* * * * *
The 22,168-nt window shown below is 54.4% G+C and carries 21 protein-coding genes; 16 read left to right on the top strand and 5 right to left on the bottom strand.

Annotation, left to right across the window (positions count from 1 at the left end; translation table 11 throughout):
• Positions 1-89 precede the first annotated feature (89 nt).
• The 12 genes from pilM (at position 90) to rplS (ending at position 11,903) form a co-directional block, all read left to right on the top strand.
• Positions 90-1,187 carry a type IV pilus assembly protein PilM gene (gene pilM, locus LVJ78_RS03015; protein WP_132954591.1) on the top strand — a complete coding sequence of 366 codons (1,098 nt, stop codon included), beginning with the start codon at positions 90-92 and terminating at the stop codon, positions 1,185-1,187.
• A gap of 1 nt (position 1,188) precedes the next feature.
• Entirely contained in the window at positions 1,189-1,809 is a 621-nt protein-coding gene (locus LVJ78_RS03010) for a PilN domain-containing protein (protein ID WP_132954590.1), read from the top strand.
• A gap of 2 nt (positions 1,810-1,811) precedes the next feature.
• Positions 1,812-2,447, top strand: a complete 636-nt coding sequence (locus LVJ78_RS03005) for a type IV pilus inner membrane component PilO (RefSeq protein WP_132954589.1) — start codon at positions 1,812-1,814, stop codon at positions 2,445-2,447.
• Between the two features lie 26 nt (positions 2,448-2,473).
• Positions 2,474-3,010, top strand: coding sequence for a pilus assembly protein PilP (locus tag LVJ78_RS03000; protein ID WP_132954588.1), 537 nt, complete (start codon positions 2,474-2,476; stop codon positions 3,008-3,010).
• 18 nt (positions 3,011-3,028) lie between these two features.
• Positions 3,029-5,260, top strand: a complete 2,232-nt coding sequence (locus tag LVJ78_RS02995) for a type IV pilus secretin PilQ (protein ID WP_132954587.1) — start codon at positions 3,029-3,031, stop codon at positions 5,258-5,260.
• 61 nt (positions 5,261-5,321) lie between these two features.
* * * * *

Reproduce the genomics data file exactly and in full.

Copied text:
The 22,168-nt window shown below is 54.4% G+C and carries 21 protein-coding genes; 16 read left to right on the top strand and 5 right to left on the bottom strand.

Annotation, left to right across the window (positions count from 1 at the left end; translation table 11 throughout):
• Positions 1-89 precede the first annotated feature (89 nt).
• The 12 genes from pilM (at position 90) to rplS (ending at position 11,903) form a co-directional block, all read left to right on the top strand.
• Positions 90-1,187 carry a type IV pilus assembly protein PilM gene (gene pilM, locus LVJ78_RS03015; protein WP_132954591.1) on the top strand — a complete coding sequence of 366 codons (1,098 nt, stop codon included), beginning with the start codon at positions 90-92 and terminating at the stop codon, positions 1,185-1,187.
• A gap of 1 nt (position 1,188) precedes the next feature.
• Entirely contained in the window at positions 1,189-1,809 is a 621-nt protein-coding gene (locus LVJ78_RS03010) for a PilN domain-containing protein (protein ID WP_132954590.1), read from the top strand.
• A gap of 2 nt (positions 1,810-1,811) precedes the next feature.
• Positions 1,812-2,447, top strand: a complete 636-nt coding sequence (locus LVJ78_RS03005) for a type IV pilus inner membrane component PilO (RefSeq protein WP_132954589.1) — start codon at positions 1,812-1,814, stop codon at positions 2,445-2,447.
• Between the two features lie 26 nt (positions 2,448-2,473).
• Positions 2,474-3,010, top strand: coding sequence for a pilus assembly protein PilP (locus tag LVJ78_RS03000; protein ID WP_132954588.1), 537 nt, complete (start codon positions 2,474-2,476; stop codon positions 3,008-3,010).
• 18 nt (positions 3,011-3,028) lie between these two features.
• Positions 3,029-5,260, top strand: a complete 2,232-nt coding sequence (locus tag LVJ78_RS02995) for a type IV pilus secretin PilQ (protein ID WP_132954587.1) — start codon at positions 3,029-3,031, stop codon at positions 5,258-5,260.
• 61 nt (positions 5,261-5,321) lie between these two features.